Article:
On the Corner: African American Intellectuals and the Urban Crisis

On the Corner: African American Intellectuals and the Urban Crisis

by Daniel Matlin


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In July 1964, after a decade of intense media focus on civil rights protest in the Jim Crow South, a riot in Harlem abruptly shifted attention to the urban crisis embroiling America's northern cities. On the Corner revisits the volatile moment when African American intellectuals were thrust into the spotlight as indigenous interpreters of black urban life to white America, and examines how three figures—Kenneth B. Clark, Amiri Baraka, and Romare Bearden—wrestled with the opportunities and dilemmas their heightened public statures entailed. Daniel Matlin locates in the 1960s a new dynamic that has continued to shape African American intellectual practice to the present day, as black urban communities became the chief objects of black intellectuals' perceived social obligations.

Black scholars and artists offered sharply contrasting representations of black urban life and vied to establish their authority as indigenous interpreters. As a psychologist, Clark placed his faith in the ability of the social sciences to diagnose the damage caused by racism and poverty. Baraka sought to channel black fury and violence into essays, poems, and plays. Meanwhile, Bearden wished his collages to contest portrayals of black urban life as dominated by misery, anger, and dysfunction.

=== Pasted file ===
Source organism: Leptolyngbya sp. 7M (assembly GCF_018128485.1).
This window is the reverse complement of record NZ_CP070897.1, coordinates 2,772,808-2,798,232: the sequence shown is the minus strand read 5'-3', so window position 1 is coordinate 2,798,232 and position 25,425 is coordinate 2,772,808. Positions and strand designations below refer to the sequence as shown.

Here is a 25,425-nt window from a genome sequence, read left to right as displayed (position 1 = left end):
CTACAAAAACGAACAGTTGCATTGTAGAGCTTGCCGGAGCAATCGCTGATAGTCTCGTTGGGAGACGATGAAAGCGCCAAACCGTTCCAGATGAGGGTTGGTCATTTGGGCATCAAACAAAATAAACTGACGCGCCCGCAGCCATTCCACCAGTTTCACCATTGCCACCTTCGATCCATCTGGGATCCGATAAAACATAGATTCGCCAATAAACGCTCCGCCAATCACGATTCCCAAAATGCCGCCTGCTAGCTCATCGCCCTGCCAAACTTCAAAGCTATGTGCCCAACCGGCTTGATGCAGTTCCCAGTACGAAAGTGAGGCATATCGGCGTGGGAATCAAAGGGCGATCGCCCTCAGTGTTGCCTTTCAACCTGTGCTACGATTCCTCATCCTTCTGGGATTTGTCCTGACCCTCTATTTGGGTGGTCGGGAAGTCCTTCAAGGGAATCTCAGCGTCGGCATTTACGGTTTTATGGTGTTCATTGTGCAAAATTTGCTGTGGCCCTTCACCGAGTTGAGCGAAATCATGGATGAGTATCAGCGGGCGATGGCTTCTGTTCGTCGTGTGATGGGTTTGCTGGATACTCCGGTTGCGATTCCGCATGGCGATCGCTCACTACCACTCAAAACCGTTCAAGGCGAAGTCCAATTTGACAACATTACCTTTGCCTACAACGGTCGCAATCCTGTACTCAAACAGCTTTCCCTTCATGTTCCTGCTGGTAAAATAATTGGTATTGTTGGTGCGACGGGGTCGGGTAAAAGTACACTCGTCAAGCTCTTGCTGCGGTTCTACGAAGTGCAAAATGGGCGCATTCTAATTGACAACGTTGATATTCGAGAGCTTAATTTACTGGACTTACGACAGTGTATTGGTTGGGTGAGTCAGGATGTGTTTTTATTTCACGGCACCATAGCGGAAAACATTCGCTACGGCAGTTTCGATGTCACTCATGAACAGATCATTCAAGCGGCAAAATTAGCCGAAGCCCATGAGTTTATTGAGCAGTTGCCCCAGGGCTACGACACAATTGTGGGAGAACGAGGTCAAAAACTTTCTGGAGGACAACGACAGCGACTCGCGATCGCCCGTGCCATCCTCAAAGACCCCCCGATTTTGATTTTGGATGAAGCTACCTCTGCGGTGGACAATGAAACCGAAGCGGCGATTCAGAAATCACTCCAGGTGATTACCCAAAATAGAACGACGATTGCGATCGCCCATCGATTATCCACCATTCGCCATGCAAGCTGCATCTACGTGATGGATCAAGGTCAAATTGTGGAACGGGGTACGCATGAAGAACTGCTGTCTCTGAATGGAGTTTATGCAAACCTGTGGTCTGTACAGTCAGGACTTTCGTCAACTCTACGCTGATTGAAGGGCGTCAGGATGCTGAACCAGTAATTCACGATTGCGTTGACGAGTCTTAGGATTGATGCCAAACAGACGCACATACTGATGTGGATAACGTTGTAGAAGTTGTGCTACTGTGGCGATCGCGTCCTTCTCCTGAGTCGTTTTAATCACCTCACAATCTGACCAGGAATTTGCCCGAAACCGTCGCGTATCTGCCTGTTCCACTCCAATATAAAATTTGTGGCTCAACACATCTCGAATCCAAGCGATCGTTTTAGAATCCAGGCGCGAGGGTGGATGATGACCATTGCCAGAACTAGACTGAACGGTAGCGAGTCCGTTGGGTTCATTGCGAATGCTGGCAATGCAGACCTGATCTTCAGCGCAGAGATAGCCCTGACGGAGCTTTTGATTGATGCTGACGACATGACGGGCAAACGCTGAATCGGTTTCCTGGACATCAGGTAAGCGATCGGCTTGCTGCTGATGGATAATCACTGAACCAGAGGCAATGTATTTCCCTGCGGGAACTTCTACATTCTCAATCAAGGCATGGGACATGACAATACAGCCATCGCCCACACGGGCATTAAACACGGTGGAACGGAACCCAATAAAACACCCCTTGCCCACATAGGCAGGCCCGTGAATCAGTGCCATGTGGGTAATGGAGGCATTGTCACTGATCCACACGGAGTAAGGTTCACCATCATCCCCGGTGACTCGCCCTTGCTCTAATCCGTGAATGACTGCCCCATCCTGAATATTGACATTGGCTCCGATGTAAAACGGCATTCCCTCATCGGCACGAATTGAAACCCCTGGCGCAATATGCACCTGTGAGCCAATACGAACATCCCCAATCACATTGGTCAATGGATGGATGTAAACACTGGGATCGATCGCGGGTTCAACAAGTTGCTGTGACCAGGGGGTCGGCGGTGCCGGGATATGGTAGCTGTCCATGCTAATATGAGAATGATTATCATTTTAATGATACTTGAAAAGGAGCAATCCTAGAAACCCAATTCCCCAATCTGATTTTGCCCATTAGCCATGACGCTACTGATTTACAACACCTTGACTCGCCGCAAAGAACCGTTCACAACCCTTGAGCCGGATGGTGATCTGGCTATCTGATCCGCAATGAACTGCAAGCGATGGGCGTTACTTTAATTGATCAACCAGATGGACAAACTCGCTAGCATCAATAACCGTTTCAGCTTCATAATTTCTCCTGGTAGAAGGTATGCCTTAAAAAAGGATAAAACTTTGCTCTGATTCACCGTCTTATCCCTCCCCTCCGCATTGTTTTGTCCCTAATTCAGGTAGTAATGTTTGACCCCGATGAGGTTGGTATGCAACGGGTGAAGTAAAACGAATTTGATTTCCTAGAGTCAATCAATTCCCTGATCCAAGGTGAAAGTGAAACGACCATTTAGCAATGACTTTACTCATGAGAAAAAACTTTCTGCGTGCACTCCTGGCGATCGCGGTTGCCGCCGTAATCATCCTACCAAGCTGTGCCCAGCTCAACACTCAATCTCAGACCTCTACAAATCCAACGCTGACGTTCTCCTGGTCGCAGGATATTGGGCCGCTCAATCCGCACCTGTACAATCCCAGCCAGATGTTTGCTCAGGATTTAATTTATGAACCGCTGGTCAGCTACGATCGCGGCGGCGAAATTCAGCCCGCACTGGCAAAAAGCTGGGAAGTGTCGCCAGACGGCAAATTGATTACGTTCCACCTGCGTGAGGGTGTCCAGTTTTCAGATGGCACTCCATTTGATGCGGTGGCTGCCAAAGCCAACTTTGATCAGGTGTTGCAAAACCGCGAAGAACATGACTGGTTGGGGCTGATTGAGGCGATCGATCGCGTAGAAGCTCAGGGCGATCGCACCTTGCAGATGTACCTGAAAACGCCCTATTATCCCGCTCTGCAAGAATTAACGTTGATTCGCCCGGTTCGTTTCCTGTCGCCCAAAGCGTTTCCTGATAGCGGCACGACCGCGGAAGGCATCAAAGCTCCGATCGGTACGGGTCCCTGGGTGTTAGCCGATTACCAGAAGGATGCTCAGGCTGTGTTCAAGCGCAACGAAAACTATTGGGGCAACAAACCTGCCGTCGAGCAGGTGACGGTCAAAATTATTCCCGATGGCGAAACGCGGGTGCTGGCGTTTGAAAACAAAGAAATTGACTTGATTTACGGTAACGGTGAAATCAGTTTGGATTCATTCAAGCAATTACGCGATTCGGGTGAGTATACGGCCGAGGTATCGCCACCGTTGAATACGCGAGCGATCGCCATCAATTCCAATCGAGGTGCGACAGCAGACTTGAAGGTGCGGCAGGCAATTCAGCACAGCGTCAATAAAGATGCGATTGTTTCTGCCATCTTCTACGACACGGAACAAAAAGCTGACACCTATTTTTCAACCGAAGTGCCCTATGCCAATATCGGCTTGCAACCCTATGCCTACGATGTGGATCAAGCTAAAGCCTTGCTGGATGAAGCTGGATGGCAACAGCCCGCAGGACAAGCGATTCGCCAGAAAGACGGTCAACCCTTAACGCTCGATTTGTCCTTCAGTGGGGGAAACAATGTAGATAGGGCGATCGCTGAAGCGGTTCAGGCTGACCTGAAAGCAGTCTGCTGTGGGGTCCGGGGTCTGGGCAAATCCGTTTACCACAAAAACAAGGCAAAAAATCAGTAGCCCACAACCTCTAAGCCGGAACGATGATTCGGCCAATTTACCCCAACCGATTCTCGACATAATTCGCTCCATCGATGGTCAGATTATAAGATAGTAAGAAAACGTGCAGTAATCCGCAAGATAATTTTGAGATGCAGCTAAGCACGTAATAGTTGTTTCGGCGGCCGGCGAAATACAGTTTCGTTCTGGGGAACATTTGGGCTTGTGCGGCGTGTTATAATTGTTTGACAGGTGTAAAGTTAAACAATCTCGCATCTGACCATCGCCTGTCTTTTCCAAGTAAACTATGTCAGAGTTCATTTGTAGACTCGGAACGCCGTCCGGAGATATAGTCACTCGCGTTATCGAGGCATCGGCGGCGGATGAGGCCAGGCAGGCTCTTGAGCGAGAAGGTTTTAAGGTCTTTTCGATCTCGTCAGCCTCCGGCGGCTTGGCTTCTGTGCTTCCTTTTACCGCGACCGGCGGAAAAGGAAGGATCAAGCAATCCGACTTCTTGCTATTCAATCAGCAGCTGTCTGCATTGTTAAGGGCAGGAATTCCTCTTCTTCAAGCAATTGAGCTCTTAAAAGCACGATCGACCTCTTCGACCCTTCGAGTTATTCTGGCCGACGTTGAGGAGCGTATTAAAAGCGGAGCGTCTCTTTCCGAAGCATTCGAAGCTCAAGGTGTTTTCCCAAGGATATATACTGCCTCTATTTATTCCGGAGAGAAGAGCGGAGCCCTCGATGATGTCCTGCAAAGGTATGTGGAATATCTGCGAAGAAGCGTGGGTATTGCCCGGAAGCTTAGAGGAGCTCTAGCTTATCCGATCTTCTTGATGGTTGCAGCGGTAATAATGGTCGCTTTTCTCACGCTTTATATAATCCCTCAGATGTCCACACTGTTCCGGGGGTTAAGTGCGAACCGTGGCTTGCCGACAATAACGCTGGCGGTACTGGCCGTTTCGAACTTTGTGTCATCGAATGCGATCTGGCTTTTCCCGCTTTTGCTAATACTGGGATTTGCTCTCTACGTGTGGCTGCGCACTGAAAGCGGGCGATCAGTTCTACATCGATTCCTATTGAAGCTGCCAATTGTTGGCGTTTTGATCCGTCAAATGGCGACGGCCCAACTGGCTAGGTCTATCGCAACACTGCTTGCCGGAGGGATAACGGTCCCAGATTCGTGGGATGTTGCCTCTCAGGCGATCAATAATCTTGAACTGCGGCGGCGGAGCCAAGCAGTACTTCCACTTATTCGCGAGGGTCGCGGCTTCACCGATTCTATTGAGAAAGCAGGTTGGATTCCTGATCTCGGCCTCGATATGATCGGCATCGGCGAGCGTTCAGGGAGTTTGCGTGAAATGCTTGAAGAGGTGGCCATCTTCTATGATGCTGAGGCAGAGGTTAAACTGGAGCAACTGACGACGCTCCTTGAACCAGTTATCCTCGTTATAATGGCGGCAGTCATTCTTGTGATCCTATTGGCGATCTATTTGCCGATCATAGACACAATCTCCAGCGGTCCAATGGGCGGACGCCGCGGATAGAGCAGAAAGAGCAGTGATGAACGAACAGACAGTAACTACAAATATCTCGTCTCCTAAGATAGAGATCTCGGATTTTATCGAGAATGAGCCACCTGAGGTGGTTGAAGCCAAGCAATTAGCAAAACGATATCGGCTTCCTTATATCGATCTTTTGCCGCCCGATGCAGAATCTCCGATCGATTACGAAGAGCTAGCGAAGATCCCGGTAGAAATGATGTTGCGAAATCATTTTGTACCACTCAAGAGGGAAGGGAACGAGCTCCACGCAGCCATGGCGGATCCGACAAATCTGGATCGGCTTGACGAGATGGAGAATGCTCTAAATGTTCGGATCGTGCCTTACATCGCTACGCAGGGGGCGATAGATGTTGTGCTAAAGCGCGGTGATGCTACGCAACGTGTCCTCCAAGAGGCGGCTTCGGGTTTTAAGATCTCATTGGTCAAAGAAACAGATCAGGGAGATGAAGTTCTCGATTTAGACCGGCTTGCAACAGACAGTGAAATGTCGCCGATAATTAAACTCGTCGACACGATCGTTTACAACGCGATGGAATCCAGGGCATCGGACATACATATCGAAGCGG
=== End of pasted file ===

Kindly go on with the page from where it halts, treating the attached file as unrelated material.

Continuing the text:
In time, each of these figures concluded that their role as interpreters for white America placed dangerous constraints on black intellectual practice. The condition of entry into the public sphere for African American intellectuals in the post-civil rights era has been confinement to what Clark called "the topic that is reserved for blacks."

Product Details

ISBN-13: 9780674725287
Publisher: Harvard
Publication date: 11/01/2013
Pages: 368
Product dimensions: 6.20(w) x 9.30(h) x 1.40(d)

About the Author

Daniel Matlin is Lecturer in the History of the United States of America since 1865 at King’s College London.

Table of Contents

Introduction 1

1 Ghettos of the Mind: Kenneth B. Clark and the Psychology of the Urban Crisis 36

The Cry of the Ghetto

Tangle of Pathology

To Challenge the Powers That Be

A Unifying Theory

2 Be Even Blacker: Amiri Baraka's Names and Places 123

A Sense of the Prodigal

Speaking to Black People

Code of Morality

Lift Up Yr Self!

I Will Create a City!

3 Harlem without Walls: Romare Bearden's Realism 195

The Negro Artist's Dilemma

To Paint the Life of My People as I Know It


To See How Life Can Triumph

Epilogue 256

Notes 269

Acknowledgments 327

Index 331

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